I'm pretty sure that when Jesus said to "pray for those who harass you" (Matthew 5:44), this is NOT what he meant. (also via Fred Clark)

Mark Engler: Tax Day Doesn't Belong to the Tea Party Anymore.

My main focus this past week has been the General Conference of the United Methodist Church. Some of the key posts that have caught my eye:

Andrew Conrad developed a #gc2012 Twitter Word Cloud Project.

From Dan Dick: April 25 Reflections; Same Language, Different Meanings; Specific Conference; Value-Addled; and Safety in Numbness.

Rev. Momma on Guaranteed Appointments. (I'm hoping to get a post with my own thoughts on this soon).

Lovett Weems: The Tussle Over Metrics.

And while this post on God's Different Kind of Arithmetic wasn't necessarily General Conference related, it certainly fits some of the main concerns and themes of the week.

Found myself in the mood to listen, once again to the amazing Radiohead album OK Computer this morning...

April 24, 2012

On the blogs and in my brain...

Fred Clark on Evangelical TribalismDe-legitimizing Christians Outside the Evangelical Tribe, and Kirk Cameron, Tim Tebow and Contemporary Christian Tribalism.

Semi-related: Derek Webb on The Marketing of Jesus.

My friend Sherry Parker is at the United Methodist General Conference, and she promises updates from the conference on her blog; UMC peeps should check it out. Other General Conference bloggers to check out include:
Becca Clark
Dan Dick
and the Methoblog which will gather together a number of different news reports, blog posts and highlights.

Seth Godin (via the Domino Project), reminds of just a few of the people who were Self Published.

Lifehacker: DIY Natural Garden Pesticides.

Jeff Goins: One Sure Sign You're a Professional.

Andrew Sullivan: Christianity in Crisis.

Nerd Porn: Tiny Printer Projects.

Good Magazine: Spring Cleaning - Get a Green Thumb.

Geek Dad: 67 Books Every Geek Should Read to Their Kids Before Age 10.

Also from Wired/Geek Dad: An Adventure in Cable Cutting. I'm moving in this direction, I just need to find a good way to install an attic antenna and run a few feet of co-ax into the family room.

Britni Danielle: Why I'm Proud to be Part of 'Generation Job-Hop'.

Music from the Soweto Gospel Choir (via NPR's Tiny Desk Concerts):

April 11, 2012

I don't need answers, I just need you...

33 Animals Who Are Extremely Disappointed in You.

Barry Hill, Jr.: What I Learned About To-Do Lists From My 8 Year Old Son. (via Michael Hyatt's blog)

Becca Clark: What's Wrong With This Picture? Some more interesting thoughts on the Call to Action. I suspect is it a little unfair picking apart a picture when we don't know the full context, but I think Becca continues to raise important questions around the Call to Action. Also from Becca: Diary of a Delegate: in Opposition to Disaffiliation.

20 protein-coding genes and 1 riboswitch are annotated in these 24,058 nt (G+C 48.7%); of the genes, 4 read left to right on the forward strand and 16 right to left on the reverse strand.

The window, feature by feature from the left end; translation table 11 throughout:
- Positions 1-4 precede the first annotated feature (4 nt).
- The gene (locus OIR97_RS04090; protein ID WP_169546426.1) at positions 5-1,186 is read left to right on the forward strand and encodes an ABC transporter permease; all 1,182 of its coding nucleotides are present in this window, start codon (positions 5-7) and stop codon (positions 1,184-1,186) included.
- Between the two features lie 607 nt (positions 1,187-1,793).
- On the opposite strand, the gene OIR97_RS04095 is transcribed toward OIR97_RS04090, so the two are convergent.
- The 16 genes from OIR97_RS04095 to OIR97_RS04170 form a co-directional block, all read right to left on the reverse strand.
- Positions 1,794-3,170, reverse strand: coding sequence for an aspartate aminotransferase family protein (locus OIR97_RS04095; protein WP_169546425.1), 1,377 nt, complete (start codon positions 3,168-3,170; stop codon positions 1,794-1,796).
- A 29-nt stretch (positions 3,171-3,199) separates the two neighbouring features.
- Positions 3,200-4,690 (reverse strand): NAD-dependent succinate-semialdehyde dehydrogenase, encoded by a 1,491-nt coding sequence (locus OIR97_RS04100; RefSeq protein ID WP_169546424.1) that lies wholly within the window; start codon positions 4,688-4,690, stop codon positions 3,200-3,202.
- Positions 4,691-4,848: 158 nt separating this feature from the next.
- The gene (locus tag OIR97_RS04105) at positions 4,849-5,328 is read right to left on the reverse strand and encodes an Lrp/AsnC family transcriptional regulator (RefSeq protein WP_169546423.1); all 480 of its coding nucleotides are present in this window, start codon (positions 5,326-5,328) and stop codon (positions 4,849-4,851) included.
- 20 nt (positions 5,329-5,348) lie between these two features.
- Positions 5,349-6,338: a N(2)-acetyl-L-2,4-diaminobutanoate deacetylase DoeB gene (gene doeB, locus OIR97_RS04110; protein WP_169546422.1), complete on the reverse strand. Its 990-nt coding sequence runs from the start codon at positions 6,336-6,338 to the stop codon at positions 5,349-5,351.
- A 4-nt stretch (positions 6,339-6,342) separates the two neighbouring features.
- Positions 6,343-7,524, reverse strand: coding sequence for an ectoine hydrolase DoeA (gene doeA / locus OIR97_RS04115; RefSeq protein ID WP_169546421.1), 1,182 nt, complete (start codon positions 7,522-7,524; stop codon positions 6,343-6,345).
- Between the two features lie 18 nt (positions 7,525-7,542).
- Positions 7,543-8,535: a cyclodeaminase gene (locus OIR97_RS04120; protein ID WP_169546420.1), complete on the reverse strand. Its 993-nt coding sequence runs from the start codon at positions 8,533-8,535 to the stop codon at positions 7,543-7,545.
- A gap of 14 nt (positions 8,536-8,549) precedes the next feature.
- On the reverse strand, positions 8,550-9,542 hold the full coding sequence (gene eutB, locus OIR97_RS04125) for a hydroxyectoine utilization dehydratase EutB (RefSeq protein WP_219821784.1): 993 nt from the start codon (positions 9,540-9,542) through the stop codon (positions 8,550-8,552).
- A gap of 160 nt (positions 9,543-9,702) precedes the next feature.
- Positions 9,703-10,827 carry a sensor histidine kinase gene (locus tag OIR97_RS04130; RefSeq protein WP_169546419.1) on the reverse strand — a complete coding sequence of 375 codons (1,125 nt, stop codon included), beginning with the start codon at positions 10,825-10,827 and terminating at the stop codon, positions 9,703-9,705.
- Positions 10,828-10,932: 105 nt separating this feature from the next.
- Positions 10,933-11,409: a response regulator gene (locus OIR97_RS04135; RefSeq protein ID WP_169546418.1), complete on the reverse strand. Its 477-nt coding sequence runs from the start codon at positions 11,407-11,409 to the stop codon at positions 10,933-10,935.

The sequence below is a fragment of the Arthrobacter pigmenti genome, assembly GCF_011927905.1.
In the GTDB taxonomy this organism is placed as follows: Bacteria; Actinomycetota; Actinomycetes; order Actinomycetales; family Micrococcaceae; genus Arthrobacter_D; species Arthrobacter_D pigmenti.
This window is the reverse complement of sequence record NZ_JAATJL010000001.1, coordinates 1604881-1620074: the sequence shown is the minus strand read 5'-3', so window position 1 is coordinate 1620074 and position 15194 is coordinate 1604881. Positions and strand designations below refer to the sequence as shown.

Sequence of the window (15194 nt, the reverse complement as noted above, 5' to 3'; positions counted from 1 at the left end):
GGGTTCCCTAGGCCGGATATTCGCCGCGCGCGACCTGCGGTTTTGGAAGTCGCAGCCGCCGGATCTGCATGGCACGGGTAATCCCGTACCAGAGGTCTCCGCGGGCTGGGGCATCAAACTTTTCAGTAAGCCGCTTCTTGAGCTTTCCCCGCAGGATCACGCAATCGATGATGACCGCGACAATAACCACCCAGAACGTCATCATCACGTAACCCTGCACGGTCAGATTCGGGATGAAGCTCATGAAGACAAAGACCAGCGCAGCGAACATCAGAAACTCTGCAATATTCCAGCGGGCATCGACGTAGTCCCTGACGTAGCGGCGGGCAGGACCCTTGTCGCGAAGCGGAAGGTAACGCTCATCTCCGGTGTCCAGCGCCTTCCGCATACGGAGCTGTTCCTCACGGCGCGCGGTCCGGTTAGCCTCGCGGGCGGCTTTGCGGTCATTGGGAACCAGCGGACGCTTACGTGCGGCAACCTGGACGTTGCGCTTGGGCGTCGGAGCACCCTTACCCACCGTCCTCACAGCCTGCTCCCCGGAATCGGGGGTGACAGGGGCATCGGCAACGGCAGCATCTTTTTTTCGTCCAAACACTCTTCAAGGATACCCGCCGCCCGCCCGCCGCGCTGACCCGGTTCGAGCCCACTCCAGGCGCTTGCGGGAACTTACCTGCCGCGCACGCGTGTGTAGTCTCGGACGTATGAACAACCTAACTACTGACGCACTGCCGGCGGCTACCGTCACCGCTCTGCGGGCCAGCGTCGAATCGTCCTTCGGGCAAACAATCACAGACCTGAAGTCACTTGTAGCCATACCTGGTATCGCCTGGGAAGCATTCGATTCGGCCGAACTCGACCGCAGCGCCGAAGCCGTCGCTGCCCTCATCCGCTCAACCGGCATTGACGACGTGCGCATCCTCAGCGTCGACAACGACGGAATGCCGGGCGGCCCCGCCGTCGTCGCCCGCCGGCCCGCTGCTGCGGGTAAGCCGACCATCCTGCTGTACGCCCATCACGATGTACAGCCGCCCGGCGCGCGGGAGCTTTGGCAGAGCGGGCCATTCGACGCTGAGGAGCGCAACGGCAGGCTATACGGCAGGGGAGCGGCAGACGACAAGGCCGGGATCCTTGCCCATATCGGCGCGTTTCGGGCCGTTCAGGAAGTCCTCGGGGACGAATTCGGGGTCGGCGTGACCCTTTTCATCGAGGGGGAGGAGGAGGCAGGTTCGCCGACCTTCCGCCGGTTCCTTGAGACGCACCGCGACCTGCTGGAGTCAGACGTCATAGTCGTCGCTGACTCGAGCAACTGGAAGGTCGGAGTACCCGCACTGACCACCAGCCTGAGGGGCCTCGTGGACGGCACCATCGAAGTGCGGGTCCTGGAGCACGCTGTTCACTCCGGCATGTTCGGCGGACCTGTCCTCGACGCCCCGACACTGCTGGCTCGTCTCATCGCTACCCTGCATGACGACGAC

Love this quote from Virgilio Elizondo (via Inward/Outward):
"Protest without fiesta is empty."
From the Church Marketing Sucks blog: Steve Jobs - Church Communication Hero.

Shawn Lovejoy: Why I Resigned (And You Should Too).

Is your computer desktop feeling a little stale? Check out these wallpapers (via Lifehacker).

Busting Bike Myths. All of them are good, the helmet one is a particular pet peeve of my, and one I was keenly aware of last week on a ride when I saw a number of children and adults without helmets. I fear my upcoming mid-life crisis could turn into a crusade to get helmets on every Clarkston-area cyclist.

Related: Want to bike from Detroit to Windsor? Good luck; a 2 mile trip turns into 127 when you burn fat and not gas.

Jordon Cooper: Treat Employees Well & Make Money.

FastCompany: Generation Flux - Adapting to Succeed in the New Economy and Unlimited Vacation Boosts Productivity. I especially like that second article; within the life of the church I think we try to emulate the administrative and managerial aspects of secular business sometimes to our detriment, when a measure of simple trust and grace might simply work better. (At the same time I know that especially within the church some employees abuse the language of grace and lack of accountability so that even the basic elements of the job don't get done, without any consequences to the individual's bad behavior). 

Big bird with big teeth?

Texts from Dog. Some language and subject matter that might be offensive to some, but I still think it's pretty funny.

Matthew Paul Turner looks at a video by Bob Larson and raises questions about demonic possession. I used to listen to Bob Larson on the radio as a kid; had no idea he was even still around doing this sort of thing.

New music this week from The Welcome Wagon. Vito serves Resurrection Presbyterian Church in Brooklyn, NY, but he is originally from Tecumseh, MI. The new album comes out in June. If you like what you hear, you can download a copy of this track for free here.

The Welcome Wagon- Would You Come and See Me in New York from Asthmatic Kitty on Vimeo.